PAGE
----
My work, whether shaped exclusively with a hammer or the cutting and forming of plates, is informed by the traditions and visual language of blacksmithing.
The process of heating metal until it is malleable enough to be reshaped by the smith goes back more than a thousand years. However, my designs are not restrained by adhesion to specific historical references and I frequently employ modern technologies and forms. I am inspired by the waterways, plant life and weather of my familiar landscapes.
Through years of working on both sculpture and decorative architectural work, I have developed my artistic vocabulary. The large-scale sculptures, while not necessarily forged, are an extrapolation of this vocabulary driven by my blacksmith’s desire to reshape the metal and make the surfaces my own. The decorative arts pieces blend my creative vision with utilitarian purpose, and to that end I find a beautiful symmetry between form and function.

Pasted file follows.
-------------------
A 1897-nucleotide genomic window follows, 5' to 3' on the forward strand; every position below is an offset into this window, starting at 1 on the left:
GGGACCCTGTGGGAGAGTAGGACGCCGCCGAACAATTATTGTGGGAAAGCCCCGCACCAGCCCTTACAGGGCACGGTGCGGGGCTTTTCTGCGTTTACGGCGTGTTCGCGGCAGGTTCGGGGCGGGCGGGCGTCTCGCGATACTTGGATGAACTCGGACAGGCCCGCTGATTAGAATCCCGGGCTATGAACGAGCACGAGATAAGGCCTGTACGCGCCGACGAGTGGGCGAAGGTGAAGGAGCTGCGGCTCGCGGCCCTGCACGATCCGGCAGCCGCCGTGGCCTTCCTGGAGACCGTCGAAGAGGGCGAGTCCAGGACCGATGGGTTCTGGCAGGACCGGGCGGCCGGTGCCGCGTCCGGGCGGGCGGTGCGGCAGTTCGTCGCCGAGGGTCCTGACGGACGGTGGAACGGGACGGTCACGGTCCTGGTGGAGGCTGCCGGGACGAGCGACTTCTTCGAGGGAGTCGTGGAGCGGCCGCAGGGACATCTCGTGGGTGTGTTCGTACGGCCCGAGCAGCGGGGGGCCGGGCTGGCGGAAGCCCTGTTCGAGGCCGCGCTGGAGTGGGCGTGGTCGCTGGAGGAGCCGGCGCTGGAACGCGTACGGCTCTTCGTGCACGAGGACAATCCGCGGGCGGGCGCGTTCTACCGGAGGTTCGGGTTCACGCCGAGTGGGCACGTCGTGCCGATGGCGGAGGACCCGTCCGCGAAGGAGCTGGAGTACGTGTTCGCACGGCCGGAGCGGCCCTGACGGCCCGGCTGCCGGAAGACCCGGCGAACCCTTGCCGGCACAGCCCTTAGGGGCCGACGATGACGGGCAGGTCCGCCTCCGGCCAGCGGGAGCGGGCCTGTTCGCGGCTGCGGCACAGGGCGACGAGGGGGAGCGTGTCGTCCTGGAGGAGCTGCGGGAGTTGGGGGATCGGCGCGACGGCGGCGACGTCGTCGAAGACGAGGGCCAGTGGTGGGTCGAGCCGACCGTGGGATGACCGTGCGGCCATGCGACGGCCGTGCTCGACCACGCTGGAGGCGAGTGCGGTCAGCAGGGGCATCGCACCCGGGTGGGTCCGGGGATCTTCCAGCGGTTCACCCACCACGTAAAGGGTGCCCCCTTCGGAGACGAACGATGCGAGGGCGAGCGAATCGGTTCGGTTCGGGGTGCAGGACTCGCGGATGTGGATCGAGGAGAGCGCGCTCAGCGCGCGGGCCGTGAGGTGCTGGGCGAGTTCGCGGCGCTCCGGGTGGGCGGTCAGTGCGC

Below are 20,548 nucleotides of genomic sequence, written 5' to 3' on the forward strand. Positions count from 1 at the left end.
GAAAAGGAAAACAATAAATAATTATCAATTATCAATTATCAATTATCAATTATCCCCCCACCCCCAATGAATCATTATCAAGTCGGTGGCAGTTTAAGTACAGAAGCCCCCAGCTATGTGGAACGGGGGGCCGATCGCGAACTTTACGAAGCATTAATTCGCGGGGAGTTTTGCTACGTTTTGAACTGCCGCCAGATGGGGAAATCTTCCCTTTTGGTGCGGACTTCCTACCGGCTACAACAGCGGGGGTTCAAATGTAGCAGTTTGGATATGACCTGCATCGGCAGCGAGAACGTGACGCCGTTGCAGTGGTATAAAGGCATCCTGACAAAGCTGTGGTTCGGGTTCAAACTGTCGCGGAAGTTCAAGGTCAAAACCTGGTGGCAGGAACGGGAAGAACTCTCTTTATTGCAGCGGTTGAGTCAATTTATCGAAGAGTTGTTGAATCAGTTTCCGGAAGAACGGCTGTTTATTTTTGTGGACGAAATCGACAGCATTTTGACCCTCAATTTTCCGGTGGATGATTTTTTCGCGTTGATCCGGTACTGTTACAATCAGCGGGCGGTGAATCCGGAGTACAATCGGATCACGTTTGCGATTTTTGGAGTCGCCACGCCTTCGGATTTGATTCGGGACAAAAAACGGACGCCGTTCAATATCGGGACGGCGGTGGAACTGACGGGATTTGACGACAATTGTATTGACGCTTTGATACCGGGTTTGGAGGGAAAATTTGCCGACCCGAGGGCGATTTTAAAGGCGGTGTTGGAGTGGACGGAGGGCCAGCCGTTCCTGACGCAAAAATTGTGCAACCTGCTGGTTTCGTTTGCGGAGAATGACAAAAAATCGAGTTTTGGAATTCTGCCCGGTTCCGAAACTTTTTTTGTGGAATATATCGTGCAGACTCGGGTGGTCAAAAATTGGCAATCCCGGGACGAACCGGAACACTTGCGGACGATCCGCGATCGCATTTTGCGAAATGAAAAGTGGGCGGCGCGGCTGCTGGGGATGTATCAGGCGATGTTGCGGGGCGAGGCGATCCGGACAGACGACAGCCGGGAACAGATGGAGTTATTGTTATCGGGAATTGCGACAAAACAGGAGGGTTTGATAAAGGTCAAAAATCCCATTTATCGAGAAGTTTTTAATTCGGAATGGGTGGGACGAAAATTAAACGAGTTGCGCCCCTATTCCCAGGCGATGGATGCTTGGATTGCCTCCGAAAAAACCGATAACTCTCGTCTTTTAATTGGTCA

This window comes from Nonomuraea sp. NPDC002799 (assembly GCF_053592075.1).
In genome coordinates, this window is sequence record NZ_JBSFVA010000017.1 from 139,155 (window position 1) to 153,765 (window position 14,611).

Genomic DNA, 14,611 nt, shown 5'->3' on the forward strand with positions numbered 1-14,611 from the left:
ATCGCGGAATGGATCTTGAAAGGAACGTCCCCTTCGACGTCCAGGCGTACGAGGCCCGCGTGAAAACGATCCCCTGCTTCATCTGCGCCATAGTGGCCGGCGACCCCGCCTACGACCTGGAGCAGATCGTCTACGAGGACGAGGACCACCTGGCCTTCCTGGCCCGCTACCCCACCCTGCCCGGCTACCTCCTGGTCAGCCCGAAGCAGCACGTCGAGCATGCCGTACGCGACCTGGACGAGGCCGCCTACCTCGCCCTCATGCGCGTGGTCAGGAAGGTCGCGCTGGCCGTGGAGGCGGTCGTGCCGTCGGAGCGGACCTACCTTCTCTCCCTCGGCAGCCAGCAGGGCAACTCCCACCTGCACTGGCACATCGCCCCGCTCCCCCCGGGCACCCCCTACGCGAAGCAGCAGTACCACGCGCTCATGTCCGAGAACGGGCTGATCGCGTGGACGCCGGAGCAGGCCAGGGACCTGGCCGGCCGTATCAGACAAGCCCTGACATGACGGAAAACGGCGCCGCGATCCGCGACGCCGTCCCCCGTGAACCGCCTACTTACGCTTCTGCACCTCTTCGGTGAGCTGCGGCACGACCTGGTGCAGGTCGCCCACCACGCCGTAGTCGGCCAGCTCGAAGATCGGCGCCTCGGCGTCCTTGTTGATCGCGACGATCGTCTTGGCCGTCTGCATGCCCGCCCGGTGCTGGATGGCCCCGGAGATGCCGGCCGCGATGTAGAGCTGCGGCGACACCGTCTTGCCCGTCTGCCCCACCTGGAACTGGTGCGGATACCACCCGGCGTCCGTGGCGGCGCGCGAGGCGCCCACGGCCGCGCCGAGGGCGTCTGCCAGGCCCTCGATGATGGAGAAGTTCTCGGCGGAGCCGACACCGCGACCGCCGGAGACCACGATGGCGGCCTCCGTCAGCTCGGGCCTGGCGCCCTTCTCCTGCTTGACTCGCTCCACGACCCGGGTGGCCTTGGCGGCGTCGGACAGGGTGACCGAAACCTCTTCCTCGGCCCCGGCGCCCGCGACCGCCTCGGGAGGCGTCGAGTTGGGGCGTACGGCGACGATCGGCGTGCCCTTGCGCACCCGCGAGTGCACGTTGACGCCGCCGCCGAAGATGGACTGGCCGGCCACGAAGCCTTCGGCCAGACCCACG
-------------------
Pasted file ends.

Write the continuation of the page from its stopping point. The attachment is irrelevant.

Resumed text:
I make no distinctions between what is thought to be functional and sculptural objects, but rather concentrate on designing pieces that fulfill my intention for the object within the framework of my aesthetic choices.